I’m afraid I don’t have a color code for that level of statistical ranking.

In any case, the rest of the numbers on offense tell a rather bleak story. There simply isn’t any competition on offense with Alabama this year from the rest of the division. Every other team has issues, some severe, some less so, but the odds are incredibly steep against winning a shootout against the Tide, and no one so far has even slowed them down all that much. We’re looking at a once-in-a-lifetime level of offensive capability in this team.

West Defense

Defensively, despite two losses, Mississippi State is still on top, and Nick Saban’s rant about how his defense played last weekend is fairly accurate. They DO have some issues allowing big plays, including inside the red zone. But don’t be fooled by his anger. That Tide third-down conversion rate is still an indication of a very capable defense. Auburn’s defensive number took a slight tumble with the loss, as did LSU’s. But the rest of the division is hurting badly on that side of the ball, meaning don’t expect many surprises on the outcome of the division prior to November.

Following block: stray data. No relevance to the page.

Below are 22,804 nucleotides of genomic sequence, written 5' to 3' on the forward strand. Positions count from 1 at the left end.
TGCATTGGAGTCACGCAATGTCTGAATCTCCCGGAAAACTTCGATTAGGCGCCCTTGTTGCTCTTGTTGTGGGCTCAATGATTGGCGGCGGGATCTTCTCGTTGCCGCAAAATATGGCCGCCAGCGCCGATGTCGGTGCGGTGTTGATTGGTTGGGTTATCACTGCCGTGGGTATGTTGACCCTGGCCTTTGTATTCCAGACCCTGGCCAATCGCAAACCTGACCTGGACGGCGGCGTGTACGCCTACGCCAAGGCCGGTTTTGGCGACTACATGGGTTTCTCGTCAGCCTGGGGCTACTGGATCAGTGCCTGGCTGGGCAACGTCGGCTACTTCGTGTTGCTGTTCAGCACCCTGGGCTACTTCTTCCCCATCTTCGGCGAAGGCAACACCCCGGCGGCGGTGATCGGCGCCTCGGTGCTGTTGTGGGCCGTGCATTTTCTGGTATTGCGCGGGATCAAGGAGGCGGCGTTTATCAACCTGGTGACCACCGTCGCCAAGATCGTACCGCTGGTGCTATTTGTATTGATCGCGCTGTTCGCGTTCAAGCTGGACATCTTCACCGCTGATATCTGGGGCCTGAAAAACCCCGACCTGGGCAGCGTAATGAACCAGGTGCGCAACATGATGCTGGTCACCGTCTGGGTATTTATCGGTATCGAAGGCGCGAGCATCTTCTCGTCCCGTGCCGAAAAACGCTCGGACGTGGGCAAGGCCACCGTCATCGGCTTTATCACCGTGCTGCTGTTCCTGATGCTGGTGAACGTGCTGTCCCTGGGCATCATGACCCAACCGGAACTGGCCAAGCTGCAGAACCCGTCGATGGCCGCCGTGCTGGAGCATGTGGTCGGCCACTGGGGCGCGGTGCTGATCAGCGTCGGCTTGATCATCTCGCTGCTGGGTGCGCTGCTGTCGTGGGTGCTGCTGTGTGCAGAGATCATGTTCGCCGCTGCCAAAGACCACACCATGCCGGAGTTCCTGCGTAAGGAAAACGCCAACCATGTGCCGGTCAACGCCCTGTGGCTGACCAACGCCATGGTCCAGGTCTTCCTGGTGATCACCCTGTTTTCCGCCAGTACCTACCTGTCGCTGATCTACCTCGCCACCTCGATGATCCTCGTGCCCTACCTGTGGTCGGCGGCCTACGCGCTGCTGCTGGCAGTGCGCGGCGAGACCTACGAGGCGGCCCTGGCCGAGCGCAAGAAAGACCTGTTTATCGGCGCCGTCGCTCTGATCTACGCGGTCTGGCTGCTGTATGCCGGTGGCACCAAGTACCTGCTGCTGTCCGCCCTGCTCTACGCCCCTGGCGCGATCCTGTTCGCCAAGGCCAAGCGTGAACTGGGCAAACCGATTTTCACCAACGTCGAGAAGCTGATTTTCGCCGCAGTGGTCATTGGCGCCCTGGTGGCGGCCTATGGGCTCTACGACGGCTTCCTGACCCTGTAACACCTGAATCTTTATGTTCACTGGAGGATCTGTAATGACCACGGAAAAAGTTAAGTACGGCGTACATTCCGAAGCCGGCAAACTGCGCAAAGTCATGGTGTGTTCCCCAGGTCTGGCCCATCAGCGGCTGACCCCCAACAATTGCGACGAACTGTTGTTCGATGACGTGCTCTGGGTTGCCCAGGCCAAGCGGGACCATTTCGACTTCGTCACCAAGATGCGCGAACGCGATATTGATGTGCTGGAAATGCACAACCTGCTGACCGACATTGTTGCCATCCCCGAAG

East Offense

In the East statistically there is Georgia and then everyone else. However, even with the loss in College Station, don’t be too quick to count out Kentucky just yet. The ‘Cats could still win easily these next few weekends to earn a winner-take-all showdown at home in Lexington on November 3rd. It might even get interesting, depending on the outcome of the Florida–Georgia classic the week prior.

Everyone else? Little to no threat to anyone or anybody. Missouri might prove a spoiler to Florida’s or Kentucky’s season, but there isn’t much expected or anticipated from anyone else.

East Defense